HomeScript ReviewsSept. Amateur Winner - Part 2

Sept. Amateur Winner – Part 2


Amateur-Monday-Script-Review3The Captain’s script review for our Amateur Monday winning script Black Swarm which will be available 10/08/15 (and don’t forget to check out the script here):

Time to review a script! Which I am not at all used to doing. Reviewing movies is a bit easier, chances are the film I’m critiquing isn’t being read by the actual writer or director.

But having said that, I did offer the winner my input towards the winning script. And I must warn you beforehand, this won’t be pleasant. I have a ton of issues with this script that I will elaborate on. I will try my best to be as helpful as I can. You can take my criticism with whatever grain of salt you like.

Since the writer has stated he’s more interested in hearing about the story, characters and dialogue, less of the technical format stuff, I’ll try not to focus too much time on it. But there are problems. They are all easy fixes though. It is what the delete key was made for.

The camera shots need to go. There is a way to frame a scene the way you want without spelling out THIS IS THE SHOT I WANT. Unless you have plans to direct it and/or produce, star… Just put an axe to all that stuff. It really isn’t necessary. And is seriously distracting.

I peeked and saw some others have mentioned the use of adding music. As bad as you really want to include that stuff, it too needs to go. Sure, it sets the mood you want, but you have no idea if you’ll be able to get the rights or if the director has any interest. Most likely he won’t and will have his own vision. One that will contradict your own. This also comes back to your use of setting up camera shots. I’m not saying it is a script killer or anything, it’s just another thing drawing the reader’s attention away. I don’t want to have to stop reading and think of the camera angle you want or have to remember the song you have noted as to be played during this scene.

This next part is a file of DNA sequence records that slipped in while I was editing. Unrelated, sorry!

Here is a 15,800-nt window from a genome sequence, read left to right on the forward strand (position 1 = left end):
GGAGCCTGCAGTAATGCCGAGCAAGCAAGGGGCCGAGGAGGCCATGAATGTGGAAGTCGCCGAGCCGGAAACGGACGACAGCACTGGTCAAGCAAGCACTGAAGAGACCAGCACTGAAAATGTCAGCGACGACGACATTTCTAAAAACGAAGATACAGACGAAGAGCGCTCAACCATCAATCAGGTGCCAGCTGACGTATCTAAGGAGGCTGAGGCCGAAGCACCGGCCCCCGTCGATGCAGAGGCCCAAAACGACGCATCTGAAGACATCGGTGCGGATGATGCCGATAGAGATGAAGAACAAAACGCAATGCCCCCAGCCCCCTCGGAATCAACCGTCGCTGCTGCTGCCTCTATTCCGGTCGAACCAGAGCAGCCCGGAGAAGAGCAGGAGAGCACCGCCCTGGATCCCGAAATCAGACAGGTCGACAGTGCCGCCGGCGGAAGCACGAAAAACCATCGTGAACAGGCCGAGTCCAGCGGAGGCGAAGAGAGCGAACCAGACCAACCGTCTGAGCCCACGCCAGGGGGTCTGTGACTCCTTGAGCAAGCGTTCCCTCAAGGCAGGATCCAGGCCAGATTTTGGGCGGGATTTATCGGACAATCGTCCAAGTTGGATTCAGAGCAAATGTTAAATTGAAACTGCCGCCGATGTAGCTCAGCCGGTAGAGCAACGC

And what exactly is the purpose of the songs? At the nightclub, maybe I’d understand, but even at the end with the scene taking place at the hospital you have music cues. Do you want the reader to stop reading and play that particular song? And what if they don’t know that song, which is going to be the case. It completely defeats your purpose. So lose the music cues and the camera shots. It isn’t needed.

You can have your reasons and justify them to yourself, but the name of the game is to keep your reader reading. Avoid unnecessary distractions. If this script gets in the hands of a producer, you got one shot with them. They aren’t going to read it a second time. You were lucky to get them the first time.

And that does it for me harking on the technical stuff. Now for story. Though one more thing, as a rule of thumb, try removing any unnecessary ARE, IS or words with ING at the end. Especially the most evil of words BEGINS.

For example: ROLF AND FRANZISKA are standing, that should just be ROLF AND FRANZISKA stand…

That isn’t always the case obviously, just use at your own discretion. Things should be happening, not about to or are going to.

Ok, this time for real.